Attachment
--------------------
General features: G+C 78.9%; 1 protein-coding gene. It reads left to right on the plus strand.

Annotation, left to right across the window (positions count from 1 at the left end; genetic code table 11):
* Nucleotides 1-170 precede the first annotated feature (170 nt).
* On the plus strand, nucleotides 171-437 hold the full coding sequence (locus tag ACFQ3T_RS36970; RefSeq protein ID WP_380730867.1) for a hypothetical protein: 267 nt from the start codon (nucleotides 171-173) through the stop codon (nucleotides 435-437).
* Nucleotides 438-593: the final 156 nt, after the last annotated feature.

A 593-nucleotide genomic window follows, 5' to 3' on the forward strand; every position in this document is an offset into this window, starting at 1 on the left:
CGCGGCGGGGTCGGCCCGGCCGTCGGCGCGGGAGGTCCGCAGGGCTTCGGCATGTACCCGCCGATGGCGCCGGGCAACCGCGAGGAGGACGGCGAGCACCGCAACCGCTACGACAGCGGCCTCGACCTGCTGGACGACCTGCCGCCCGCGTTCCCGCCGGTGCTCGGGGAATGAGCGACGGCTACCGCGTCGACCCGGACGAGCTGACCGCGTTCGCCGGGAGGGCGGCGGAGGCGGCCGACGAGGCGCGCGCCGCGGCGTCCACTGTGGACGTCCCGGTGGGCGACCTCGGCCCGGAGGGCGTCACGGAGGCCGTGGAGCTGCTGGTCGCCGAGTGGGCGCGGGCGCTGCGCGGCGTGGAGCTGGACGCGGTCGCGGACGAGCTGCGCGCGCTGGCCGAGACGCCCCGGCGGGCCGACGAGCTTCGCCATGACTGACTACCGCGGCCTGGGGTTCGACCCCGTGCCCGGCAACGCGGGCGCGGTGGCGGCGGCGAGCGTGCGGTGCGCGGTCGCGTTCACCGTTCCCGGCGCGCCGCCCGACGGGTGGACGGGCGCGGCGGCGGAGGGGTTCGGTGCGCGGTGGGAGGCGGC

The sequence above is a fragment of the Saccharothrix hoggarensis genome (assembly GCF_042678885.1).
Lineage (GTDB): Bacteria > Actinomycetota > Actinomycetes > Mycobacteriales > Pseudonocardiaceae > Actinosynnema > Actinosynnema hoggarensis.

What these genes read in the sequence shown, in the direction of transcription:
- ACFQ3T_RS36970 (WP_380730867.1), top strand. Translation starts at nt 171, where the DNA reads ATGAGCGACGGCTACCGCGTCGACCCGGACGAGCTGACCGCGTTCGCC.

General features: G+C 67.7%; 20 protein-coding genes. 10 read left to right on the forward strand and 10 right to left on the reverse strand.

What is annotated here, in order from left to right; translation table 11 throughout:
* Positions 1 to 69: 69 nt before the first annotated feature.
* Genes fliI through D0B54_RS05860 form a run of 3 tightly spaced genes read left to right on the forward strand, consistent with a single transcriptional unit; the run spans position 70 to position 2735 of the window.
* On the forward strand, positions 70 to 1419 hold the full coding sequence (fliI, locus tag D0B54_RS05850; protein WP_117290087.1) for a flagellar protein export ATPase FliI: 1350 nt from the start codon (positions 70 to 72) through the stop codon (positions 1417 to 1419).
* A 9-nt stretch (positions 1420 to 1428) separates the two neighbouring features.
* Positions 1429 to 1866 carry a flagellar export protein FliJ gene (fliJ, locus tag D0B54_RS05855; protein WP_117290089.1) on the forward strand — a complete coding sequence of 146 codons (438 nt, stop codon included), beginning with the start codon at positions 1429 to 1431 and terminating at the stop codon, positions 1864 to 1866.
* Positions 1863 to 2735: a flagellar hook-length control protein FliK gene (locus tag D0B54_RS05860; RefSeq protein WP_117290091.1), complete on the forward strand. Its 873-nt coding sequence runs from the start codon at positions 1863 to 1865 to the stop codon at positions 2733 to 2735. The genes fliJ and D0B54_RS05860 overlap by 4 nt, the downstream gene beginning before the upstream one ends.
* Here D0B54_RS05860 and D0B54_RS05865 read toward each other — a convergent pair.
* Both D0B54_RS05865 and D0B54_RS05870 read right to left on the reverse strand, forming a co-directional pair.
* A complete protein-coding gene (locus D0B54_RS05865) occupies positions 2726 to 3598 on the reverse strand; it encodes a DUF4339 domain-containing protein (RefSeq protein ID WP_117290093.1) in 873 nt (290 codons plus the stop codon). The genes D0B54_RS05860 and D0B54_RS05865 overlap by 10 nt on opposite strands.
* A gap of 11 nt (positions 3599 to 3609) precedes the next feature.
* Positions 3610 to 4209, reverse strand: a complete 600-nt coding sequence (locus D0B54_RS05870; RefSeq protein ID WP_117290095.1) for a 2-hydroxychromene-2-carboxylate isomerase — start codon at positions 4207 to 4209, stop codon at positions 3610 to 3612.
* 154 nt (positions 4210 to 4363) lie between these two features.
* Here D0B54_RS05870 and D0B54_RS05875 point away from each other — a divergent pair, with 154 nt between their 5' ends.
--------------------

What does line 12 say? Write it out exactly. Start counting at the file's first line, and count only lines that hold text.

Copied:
General features: G+C 67.7%; 20 protein-coding genes. 10 read left to right on the forward strand and 10 right to left on the reverse strand.